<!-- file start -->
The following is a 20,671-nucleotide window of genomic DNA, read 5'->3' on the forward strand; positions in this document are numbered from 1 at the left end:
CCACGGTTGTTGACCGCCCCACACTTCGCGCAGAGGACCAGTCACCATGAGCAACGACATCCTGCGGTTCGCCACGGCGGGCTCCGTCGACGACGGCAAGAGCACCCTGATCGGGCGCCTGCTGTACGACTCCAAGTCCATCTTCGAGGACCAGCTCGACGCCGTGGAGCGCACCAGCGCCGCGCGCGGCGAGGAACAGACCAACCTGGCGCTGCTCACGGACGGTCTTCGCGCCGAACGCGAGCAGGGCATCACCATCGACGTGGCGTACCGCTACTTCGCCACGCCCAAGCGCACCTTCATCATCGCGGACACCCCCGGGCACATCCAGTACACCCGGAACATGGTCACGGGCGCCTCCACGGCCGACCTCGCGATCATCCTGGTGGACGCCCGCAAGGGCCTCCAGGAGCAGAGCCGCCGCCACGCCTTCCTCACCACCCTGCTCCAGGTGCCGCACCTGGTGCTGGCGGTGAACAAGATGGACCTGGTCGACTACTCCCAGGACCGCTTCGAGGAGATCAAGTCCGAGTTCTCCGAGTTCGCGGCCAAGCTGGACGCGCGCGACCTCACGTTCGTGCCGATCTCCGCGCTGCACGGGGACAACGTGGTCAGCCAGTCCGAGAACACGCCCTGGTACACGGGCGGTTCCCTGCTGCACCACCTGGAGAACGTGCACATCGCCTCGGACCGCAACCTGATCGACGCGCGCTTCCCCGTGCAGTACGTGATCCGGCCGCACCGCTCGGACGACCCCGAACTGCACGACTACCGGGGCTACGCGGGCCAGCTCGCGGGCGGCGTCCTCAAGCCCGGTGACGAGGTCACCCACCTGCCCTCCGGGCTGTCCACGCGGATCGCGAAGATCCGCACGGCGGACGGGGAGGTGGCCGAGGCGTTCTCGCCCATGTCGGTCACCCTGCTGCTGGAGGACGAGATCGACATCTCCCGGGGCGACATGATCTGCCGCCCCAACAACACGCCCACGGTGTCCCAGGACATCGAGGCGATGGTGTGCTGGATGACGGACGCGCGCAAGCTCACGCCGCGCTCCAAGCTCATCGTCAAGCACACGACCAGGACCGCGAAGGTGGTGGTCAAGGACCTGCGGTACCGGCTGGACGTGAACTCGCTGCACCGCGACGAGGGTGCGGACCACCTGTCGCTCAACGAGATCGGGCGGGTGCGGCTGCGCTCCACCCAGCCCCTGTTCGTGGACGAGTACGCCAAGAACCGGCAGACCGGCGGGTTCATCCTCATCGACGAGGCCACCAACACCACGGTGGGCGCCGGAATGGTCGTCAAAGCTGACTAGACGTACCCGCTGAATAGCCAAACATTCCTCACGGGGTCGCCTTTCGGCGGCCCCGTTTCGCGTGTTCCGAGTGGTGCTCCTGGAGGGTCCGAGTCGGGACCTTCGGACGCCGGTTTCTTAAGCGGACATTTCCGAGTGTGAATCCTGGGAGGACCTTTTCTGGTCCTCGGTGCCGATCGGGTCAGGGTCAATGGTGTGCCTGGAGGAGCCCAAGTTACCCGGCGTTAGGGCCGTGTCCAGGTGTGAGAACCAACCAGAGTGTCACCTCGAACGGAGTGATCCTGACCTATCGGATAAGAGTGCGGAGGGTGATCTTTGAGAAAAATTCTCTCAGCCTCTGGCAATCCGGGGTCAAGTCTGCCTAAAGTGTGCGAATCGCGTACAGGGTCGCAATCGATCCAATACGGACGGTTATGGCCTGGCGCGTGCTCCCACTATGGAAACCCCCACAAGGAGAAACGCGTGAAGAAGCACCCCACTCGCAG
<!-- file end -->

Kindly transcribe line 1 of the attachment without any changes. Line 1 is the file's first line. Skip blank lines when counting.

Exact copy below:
The following is a 20,671-nucleotide window of genomic DNA, read 5'->3' on the forward strand; positions in this document are numbered from 1 at the left end: